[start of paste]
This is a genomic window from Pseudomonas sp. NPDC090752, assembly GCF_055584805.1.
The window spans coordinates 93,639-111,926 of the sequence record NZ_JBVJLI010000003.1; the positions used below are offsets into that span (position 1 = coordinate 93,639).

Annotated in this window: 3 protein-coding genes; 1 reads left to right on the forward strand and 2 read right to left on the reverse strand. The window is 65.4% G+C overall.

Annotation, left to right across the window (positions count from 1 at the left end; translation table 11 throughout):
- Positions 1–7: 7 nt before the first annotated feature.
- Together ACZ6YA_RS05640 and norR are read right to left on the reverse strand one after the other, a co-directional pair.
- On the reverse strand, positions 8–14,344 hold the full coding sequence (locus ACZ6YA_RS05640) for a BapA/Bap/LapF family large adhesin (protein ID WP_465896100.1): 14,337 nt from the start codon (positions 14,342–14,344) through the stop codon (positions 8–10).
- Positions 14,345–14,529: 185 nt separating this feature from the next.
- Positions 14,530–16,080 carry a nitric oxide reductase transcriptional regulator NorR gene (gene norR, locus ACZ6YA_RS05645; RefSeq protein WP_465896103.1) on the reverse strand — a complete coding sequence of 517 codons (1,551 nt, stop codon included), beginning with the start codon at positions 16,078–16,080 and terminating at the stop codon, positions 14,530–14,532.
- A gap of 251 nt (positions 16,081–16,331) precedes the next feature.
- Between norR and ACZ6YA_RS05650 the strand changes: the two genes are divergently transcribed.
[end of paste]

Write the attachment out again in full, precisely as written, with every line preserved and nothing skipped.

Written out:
This is a genomic window from Pseudomonas sp. NPDC090752, assembly GCF_055584805.1.
The window spans coordinates 93,639-111,926 of the sequence record NZ_JBVJLI010000003.1; the positions used below are offsets into that span (position 1 = coordinate 93,639).

Annotated in this window: 3 protein-coding genes; 1 reads left to right on the forward strand and 2 read right to left on the reverse strand. The window is 65.4% G+C overall.

Annotation, left to right across the window (positions count from 1 at the left end; translation table 11 throughout):
- Positions 1–7: 7 nt before the first annotated feature.
- Together ACZ6YA_RS05640 and norR are read right to left on the reverse strand one after the other, a co-directional pair.
- On the reverse strand, positions 8–14,344 hold the full coding sequence (locus ACZ6YA_RS05640) for a BapA/Bap/LapF family large adhesin (protein ID WP_465896100.1): 14,337 nt from the start codon (positions 14,342–14,344) through the stop codon (positions 8–10).
- Positions 14,345–14,529: 185 nt separating this feature from the next.
- Positions 14,530–16,080 carry a nitric oxide reductase transcriptional regulator NorR gene (gene norR, locus ACZ6YA_RS05645; RefSeq protein WP_465896103.1) on the reverse strand — a complete coding sequence of 517 codons (1,551 nt, stop codon included), beginning with the start codon at positions 16,078–16,080 and terminating at the stop codon, positions 14,530–14,532.
- A gap of 251 nt (positions 16,081–16,331) precedes the next feature.
- Between norR and ACZ6YA_RS05650 the strand changes: the two genes are divergently transcribed.